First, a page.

Friday, April 20, 2018

Story Beans and Golf Balls




In my early childhood we lived on a golf course in Independence, Kansas.  In the spring the land came to life. Lilac and forsythia bushes surrounded the old clubhouse, filling the air with sweetness and beauty just perfect for a five year old who loved to sit in the shade to play. The fence behind the bowling alley and golf shop was overgrown with creamy yellow honeysuckle and orange hummingbird vines. These vines not only attracted me, but they invited bees and wasps.
Catalpa bloom

However, it was the catalpa tree that fascinated me the most because of the long green string beans that dropped from it. The caddies and I called it a bean tree. 



Nearly a child of the prairie, I discovered that I could suck the honey from the honeysuckle, eat the tiny yellow weeds, the flowers on the clover, mud pies made from scratch, and the beans from the bean trees.  When no one was looking I'd open the pod and pop a bean into my mouth. 
Then swirled the bean around on my tongue until I swallowed it, but those beans didn't go to my stomach, instead they went to my head and stirred up my imagination. 

Later, I discovered that they weren't edible beans, they were really story beans and every bean held a story.

One day I heard a lot of screaming down by the lake. I ran down and saw the caddies rake a large black snake out of the lake.  Right in front of me they cut open its’ belly.  Finding the belly full of golf balls, I screamed with fear and delight then I reached out to feel the snake’s insides, and couldn’t wait to tell everyone what I’d seen.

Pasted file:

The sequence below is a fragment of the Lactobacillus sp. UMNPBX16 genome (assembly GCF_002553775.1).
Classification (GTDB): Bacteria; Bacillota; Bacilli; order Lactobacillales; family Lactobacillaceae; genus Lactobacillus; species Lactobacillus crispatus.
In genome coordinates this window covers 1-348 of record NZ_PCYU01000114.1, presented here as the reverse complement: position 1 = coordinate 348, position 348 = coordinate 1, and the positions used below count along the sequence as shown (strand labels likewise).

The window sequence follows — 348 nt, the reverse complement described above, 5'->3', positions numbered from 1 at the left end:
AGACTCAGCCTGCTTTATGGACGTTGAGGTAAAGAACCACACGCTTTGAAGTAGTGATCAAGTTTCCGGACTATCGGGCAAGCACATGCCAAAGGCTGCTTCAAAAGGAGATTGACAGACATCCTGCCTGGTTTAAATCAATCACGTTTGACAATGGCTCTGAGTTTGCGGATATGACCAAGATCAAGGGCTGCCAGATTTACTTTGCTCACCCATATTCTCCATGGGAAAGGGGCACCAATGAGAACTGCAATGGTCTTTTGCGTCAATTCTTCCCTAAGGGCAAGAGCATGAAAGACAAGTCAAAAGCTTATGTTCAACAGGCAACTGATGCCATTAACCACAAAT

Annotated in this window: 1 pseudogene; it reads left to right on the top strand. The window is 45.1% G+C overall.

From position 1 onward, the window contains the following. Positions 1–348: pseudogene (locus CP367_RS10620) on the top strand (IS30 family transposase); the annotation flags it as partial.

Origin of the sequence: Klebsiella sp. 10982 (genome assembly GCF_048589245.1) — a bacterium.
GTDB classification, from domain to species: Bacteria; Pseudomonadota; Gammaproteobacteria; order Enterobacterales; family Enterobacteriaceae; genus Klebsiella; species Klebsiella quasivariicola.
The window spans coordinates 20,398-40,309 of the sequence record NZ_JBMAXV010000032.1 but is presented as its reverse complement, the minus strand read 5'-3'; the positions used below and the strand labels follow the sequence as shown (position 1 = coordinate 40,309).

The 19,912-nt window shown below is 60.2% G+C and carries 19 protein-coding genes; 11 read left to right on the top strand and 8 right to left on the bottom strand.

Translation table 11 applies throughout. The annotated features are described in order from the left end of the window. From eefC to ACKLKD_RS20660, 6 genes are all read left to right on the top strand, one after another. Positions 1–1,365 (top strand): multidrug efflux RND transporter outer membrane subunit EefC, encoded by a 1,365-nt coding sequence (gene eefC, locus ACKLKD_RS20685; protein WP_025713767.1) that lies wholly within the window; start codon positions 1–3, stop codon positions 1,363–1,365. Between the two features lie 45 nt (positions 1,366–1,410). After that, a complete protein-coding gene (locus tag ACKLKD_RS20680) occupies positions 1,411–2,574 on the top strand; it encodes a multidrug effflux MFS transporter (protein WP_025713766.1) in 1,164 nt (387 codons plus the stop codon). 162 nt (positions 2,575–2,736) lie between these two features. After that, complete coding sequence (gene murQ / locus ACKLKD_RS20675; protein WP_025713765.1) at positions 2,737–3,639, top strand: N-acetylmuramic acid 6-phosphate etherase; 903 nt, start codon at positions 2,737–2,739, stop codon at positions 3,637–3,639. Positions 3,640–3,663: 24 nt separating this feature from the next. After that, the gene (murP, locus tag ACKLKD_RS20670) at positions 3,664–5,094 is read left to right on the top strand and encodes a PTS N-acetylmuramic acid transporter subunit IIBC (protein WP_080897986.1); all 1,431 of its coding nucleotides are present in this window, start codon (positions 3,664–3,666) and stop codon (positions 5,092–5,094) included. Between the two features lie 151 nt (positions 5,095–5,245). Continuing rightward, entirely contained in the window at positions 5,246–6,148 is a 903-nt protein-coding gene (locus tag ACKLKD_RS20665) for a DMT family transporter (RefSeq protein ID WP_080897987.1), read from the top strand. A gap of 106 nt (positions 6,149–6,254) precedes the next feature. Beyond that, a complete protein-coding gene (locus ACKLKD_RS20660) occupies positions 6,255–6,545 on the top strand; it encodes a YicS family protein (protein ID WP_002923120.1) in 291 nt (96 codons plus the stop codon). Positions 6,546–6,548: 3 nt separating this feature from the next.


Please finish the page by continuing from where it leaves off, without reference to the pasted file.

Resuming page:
Running uphill and tearing through the screen door yelling, “Mom, Mom, Mom,” I was met by a stern look with pursed lips followed by a shushing sound. My mother told me to hush as the baby was sleeping.  That baby sure got a lot of attention, I thought.

So the next day, I told the nun at school and was greeted with much the same sternness. "How many times do I have to tell you that the truth is what I want to hear from my students, not made up stories!"

Very few teachers ever appreciated my stories, but golfers and fishermen have long been storytellers or fibbers, as my dad often called some stories.  From that time on beans have been a part of my diet for good health and perhaps just a taste of humor.

So, imagine my delight as we walked “Amen’s Corner” this year at Augusta National.  Oh, but that’s another story. 





This story is dedicated to Diana Marie Latta (1945-2011), a teacher friend who loved to hear me tell about the Story Beans, and to Ruth Ann Walenz (2015-) a curious adventurous no-fear young girl.